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National Center for Ecological Analysis and Synthesis

Drinking water and mitigation maps in South America
Cities are ranked by highest, moderate, and lowest relative opportunity for natural infrastructure to imrpove (A) surface drinking water quality, (B) riverine flood risk mitigation, and (C) stormwater flood risk mitigation. City names are shown for the highest opportunity category, and just dots for the moderate and lowest opportunity categories. Cities in which there was overlap of the same servicesheds ranking highest for surface drinking water quality improvements and riverine flood risk mitigation are highlighted in yellow. Tellman B, McDonald RI, Goldstein JH, Vogl AL, Flörke M, Shemie D, et al. (2018) Opportunities for natural infrastructure to improve urban water security in Latin America. PLoS ONE 13(12): e0209470.

Latin America has no shortage of water, but ensuring its growing cities have equitable access to clean water and are safe from floods is another matter, especially given the uncertainties of climate change. Experts know that urban centers should be prepared for extremes in either direction – drought or flooding – and that if conditions are right, conserving natural waterways can increase water security.

However, assessing whether conservation is appropriate for a given location requires scientific expertise and detailed analyses, which are not always available. Even so, questions remain – namely, will leveraging nature’s benefits be cost-effective compared to traditional engineering solutions, such as levees, dams, and water treatment plants?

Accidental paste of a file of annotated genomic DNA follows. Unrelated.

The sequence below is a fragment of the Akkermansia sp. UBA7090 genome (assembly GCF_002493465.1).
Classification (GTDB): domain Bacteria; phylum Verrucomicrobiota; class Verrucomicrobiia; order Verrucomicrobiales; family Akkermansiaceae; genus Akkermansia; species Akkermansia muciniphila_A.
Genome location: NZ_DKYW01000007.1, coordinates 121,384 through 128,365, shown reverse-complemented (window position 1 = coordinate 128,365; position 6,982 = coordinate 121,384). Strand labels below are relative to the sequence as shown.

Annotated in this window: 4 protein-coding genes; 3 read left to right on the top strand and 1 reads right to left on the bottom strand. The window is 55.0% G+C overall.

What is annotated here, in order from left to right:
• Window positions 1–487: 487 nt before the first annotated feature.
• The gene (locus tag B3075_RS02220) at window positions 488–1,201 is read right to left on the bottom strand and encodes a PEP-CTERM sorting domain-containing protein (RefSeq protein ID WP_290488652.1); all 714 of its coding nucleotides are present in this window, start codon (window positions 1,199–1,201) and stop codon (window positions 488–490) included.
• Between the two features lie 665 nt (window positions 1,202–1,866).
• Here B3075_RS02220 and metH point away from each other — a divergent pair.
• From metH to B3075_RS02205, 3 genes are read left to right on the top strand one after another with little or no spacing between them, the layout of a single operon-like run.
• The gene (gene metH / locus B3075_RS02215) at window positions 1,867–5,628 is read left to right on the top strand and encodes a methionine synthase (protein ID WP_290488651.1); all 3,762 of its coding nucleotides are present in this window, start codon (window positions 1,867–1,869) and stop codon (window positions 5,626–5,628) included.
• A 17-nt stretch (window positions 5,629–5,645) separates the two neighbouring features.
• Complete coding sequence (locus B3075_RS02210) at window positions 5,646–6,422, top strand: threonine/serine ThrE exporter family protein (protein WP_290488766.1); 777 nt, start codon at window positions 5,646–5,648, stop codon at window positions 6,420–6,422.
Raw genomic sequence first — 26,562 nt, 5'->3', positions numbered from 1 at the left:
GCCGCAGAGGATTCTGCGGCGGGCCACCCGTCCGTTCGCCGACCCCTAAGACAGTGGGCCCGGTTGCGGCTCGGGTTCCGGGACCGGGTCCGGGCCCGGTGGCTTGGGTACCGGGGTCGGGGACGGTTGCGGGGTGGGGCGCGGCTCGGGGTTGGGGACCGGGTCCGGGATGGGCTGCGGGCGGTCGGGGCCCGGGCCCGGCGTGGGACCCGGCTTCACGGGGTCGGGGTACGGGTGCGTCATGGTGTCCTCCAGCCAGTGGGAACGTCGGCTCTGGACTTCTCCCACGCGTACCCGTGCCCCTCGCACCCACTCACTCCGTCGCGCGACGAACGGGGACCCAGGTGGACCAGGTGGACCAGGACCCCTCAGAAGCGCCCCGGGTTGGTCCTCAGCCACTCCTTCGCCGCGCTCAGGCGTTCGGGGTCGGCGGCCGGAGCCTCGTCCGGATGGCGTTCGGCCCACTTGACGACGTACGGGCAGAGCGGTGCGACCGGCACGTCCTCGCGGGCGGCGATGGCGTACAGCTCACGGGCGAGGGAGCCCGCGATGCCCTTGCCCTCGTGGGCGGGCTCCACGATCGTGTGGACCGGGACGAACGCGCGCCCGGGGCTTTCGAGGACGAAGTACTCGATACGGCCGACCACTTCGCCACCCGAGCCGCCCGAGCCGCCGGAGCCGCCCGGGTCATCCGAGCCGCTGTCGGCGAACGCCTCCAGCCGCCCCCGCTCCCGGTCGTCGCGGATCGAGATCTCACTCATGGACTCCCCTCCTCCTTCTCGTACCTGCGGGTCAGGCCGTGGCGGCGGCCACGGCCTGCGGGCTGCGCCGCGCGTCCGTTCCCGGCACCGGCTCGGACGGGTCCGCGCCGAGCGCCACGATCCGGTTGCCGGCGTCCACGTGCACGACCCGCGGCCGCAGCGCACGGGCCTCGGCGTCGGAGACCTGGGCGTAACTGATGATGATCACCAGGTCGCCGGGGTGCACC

research team from the Science for Nature and People Partnership (SNAPP) recently published a study that provides decision makers with some first steps in considering watershed conservation to control floods or improve water quality in urban areas of Latin America. Despite its geographic focus, the principles it outlines are relevant anywhere.

Lead author Beth Tellman, a PhD student at Arizona State University, shared how their work will support decision makers:

While many cities install "green infrastructure," few can quantify how much it really reduces their overall risk portfolio and if they really save money by doing so. "Green is good" is not a helpful mantra for decision makers with tight budgets in our rapidly changing world. In fact, there are probably some places that green infrastructure will not make a measurable impact for a given risk.

Each city is unique, and natural infrastructure won't work the same everywhere. For some cities, the shape of their watershed, soil, or pattern of urban development means that they need to rely on more traditional engineering to reduce risk; yet for others, watershed conservation could be a good option.

Organizations investing in Latin America should focus on natural infrastructure solutions for cities with the dark and large blue, green, and red circles. The cities with the yellow squares are really good investment options because the SAME watershed conservation activity could both increase water quality AND reduce flood risk. Talk about a bang for your buck!

We hope this paper and our data dashboard help make the business case for nature and guide investment to the places and people that will benefit most (and not spend it in places where nature can't really make a dent in reducing risk!). Nature can't stop the flood everywhere, but it can sure make a difference in some places, which we hope to champion and highlight with our work.


Figure for Thought features thought-provoking figures from NCEAS-supported publications with a brief explanation from the lead author.

Cheyenne Coxon is a 2018-2019 Science Communication Fellow and graduate student at UC Santa Barbara's Bren School of Environmental Science and Management. 

Category: Feature

Tags: Science for Nature and People Partnership, Conservation & Management